"An insightful and provocative challenge for supporters of international justice. An important book for anyone interested in human rights and in attaining justice in the wake of atrocities."
—JUSTICE RICHARD J. GOLDSTONE
First Prosecutor of the International Criminal Tribunals for the
former-Yugoslavia and Rwanda
Former Justice of the Constitutional Court of South Africa
"Adam Smith has written a wise, persuasive, and yet unsettling book, about how noble humanitarian intentions insulated from local culture, community, and politics often cause perverse unintended consequences. Smith writes as an expert practitioner whose life story and professional experience gives him an unassailable platform from which to analyze both the limitations of the International Criminal Court and its antecedents as models for enforcing humanitarian law and any alternative options to the current system. Anyone committed to peace and justice in the world should read this book."
Former Presidential Envoy to Sudan
Former Administrator of the US Agency for International Development
Professor in the Practice of Diplomacy at the Walsh School of Foreign
Service at Georgetown University
Imagine a criminal justice system that achieves fewer than five convictions per year and spends more than $20 million on each one. By some measures, this would make it the least efficient prosecutorial system in recorded history. Picture the same system consistently running the risk of creating rather than deterring crimes, while holding the distinction that few victims or perpetrators believe it provides fairness, equity, or justice. For many in Rwanda, the former-Yugoslavia, Sierra Leone, and elsewhere this is the reality of the justice that the international community has provided for them.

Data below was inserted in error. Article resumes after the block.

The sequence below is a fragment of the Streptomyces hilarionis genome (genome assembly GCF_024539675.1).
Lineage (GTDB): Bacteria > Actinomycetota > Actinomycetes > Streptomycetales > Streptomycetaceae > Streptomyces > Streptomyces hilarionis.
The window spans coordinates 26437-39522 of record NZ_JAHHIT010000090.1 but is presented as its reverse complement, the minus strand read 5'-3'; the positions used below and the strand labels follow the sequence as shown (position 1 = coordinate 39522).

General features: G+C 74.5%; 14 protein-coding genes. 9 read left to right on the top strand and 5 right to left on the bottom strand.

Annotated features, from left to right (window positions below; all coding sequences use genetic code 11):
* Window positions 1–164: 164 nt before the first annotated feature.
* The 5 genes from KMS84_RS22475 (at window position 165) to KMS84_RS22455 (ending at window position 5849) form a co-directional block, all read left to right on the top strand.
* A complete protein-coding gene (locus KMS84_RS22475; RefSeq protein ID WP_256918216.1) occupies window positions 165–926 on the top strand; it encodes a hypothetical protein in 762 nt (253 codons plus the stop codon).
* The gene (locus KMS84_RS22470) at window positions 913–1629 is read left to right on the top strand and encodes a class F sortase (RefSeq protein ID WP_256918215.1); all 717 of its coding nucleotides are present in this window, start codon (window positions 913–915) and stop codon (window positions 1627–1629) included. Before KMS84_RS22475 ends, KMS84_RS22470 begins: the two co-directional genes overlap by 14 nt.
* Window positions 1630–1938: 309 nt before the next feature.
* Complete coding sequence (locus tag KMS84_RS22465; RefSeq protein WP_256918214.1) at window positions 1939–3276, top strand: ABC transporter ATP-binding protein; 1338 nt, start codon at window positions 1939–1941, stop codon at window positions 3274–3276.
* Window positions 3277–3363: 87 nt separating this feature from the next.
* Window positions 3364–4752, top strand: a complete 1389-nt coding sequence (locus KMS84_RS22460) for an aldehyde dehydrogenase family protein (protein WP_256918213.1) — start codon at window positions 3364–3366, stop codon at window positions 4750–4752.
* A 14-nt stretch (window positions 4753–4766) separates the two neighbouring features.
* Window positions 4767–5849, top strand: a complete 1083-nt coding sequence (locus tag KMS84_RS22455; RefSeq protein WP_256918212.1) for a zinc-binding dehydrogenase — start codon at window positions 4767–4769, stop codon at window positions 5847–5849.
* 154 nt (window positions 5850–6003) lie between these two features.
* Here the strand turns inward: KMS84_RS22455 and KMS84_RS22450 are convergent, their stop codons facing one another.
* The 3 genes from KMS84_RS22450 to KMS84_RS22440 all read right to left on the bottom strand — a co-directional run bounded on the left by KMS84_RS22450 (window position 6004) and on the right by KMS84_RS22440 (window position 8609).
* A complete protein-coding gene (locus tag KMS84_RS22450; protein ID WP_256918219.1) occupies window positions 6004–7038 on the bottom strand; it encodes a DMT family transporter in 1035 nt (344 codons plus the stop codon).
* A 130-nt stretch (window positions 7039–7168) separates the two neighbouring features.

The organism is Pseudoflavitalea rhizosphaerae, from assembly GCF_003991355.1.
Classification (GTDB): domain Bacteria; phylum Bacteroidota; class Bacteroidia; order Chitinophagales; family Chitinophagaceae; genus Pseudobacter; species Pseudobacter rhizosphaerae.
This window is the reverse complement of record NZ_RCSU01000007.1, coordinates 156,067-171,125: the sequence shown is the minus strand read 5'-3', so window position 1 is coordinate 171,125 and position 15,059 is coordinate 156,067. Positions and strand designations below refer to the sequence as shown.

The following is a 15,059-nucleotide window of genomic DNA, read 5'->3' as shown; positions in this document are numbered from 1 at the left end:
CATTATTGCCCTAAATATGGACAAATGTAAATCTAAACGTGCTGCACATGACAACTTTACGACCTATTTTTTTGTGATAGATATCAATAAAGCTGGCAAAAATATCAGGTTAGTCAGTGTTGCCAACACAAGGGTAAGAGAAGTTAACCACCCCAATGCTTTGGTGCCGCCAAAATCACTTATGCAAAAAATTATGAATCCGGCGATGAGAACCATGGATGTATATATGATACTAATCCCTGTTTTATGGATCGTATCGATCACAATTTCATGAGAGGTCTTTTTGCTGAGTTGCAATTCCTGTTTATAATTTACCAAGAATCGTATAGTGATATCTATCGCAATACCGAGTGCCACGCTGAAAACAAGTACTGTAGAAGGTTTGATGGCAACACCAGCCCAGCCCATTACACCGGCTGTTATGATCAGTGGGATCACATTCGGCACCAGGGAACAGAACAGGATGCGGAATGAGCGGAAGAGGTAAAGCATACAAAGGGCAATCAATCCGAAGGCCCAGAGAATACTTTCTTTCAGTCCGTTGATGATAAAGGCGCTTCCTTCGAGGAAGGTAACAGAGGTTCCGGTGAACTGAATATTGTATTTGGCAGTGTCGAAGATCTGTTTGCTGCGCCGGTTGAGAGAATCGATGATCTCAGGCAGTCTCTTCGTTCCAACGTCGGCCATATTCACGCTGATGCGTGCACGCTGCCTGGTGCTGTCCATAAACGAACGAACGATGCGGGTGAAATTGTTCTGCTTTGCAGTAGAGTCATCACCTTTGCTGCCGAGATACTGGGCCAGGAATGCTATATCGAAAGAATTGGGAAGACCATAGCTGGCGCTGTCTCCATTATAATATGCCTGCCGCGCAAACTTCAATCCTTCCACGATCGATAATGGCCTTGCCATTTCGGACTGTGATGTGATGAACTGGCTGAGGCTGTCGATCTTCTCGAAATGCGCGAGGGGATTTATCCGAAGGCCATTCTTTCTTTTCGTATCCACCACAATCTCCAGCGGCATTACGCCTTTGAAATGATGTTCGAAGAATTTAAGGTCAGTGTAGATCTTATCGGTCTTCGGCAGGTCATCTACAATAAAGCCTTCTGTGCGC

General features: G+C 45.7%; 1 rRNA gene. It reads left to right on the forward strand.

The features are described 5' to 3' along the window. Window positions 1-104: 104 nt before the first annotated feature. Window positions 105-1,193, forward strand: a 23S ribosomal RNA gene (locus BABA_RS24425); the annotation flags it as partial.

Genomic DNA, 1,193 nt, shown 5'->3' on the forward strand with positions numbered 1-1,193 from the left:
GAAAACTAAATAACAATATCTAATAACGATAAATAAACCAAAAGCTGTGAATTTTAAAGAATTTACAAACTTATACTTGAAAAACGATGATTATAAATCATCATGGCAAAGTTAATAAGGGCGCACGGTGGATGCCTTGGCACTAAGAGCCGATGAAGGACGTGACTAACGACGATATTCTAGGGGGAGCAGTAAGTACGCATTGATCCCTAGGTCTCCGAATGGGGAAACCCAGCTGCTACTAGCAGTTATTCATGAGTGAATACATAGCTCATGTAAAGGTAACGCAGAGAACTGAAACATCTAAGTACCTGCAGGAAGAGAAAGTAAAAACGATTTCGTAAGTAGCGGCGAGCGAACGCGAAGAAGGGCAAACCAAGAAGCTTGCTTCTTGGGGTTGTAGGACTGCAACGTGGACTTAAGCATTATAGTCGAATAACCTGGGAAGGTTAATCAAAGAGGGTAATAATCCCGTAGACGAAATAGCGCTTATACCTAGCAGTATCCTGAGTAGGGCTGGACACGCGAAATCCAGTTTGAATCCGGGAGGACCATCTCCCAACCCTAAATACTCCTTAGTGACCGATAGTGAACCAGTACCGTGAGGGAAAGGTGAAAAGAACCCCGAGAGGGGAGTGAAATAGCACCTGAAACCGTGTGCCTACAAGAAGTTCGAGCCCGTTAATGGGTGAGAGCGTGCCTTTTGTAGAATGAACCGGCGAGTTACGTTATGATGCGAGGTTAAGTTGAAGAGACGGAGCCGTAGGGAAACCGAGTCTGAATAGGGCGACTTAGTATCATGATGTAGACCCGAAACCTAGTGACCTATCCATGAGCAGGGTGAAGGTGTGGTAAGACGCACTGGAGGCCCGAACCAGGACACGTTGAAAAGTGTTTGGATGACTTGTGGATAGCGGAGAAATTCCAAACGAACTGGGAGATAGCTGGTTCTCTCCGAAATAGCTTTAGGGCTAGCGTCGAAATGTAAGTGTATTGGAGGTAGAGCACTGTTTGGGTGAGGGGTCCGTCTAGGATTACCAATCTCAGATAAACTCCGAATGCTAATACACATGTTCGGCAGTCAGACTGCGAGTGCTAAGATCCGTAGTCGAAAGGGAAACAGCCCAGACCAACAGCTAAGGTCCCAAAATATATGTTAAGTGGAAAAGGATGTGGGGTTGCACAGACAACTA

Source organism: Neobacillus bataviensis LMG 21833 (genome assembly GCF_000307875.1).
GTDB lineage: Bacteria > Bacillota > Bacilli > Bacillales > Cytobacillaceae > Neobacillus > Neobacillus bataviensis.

How did one of the bravest and most optimistic expressions of post-Cold War global power – the provision of justice to those victimized by atrocious crimes – slip into a system in which so many doubt justice is being done, a system that may well exacerbate the problems it was designed to fix?
Adam M. Smith, an international lawyer and the son of a Holocaust refugee, has worked in The Hague, the Balkans, and Africa as well as for the United Nations and the World Bank. He comprehensively examines the complex, politicized world of international criminal justice from the ground up – from the perspective of those victims and survivors in whose name justice is being provided. Smith reviews the shortcomings of the international justice system in several hot spots, including:
- the former-Yugoslavia where, in the eyes of many, a two-billion-dollar investment in international justice has backfired, leaving victims' interests unaddressed and helping to entrench radicalism;
- Sierra Leone, where the same murderous wartime factions that the international community tried to dismantle remain – in some quarters – stronger than ever;
- Rwanda, where no sectors of the post-genocide society believed "their" international tribunal would bring justice, and the court itself has left true reconciliation on the back burner;